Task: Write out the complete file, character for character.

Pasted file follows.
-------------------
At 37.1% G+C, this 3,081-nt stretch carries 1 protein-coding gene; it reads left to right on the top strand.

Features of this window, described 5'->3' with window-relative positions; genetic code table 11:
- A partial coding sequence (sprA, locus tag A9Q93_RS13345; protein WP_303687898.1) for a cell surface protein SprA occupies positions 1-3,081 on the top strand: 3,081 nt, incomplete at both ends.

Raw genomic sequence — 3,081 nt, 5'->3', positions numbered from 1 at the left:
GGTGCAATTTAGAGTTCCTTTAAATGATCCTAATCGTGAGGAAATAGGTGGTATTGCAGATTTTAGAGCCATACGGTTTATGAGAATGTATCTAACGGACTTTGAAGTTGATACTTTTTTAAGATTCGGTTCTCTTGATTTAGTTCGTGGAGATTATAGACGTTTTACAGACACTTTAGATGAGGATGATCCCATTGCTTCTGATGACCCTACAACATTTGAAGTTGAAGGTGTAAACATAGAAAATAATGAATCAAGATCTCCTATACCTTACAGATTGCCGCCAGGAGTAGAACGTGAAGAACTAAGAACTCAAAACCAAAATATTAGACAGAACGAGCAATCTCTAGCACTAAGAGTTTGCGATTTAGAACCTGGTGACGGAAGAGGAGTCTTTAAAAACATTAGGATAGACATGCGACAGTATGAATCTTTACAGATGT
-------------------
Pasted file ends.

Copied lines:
At 37.1% G+C, this 3,081-nt stretch carries 1 protein-coding gene; it reads left to right on the top strand.

Features of this window, described 5'->3' with window-relative positions; genetic code table 11:
- A partial coding sequence (sprA, locus tag A9Q93_RS13345; protein WP_303687898.1) for a cell surface protein SprA occupies positions 1-3,081 on the top strand: 3,081 nt, incomplete at both ends.

Raw genomic sequence — 3,081 nt, 5'->3', positions numbered from 1 at the left:
GGTGCAATTTAGAGTTCCTTTAAATGATCCTAATCGTGAGGAAATAGGTGGTATTGCAGATTTTAGAGCCATACGGTTTATGAGAATGTATCTAACGGACTTTGAAGTTGATACTTTTTTAAGATTCGGTTCTCTTGATTTAGTTCGTGGAGATTATAGACGTTTTACAGACACTTTAGATGAGGATGATCCCATTGCTTCTGATGACCCTACAACATTTGAAGTTGAAGGTGTAAACATAGAAAATAATGAATCAAGATCTCCTATACCTTACAGATTGCCGCCAGGAGTAGAACGTGAAGAACTAAGAACTCAAAACCAAAATATTAGACAGAACGAGCAATCTCTAGCACTAAGAGTTTGCGATTTAGAACCTGGTGACGGAAGAGGAGTCTTTAAAAACATTAGGATAGACATGCGACAGTATGAATCTTTACAGATGT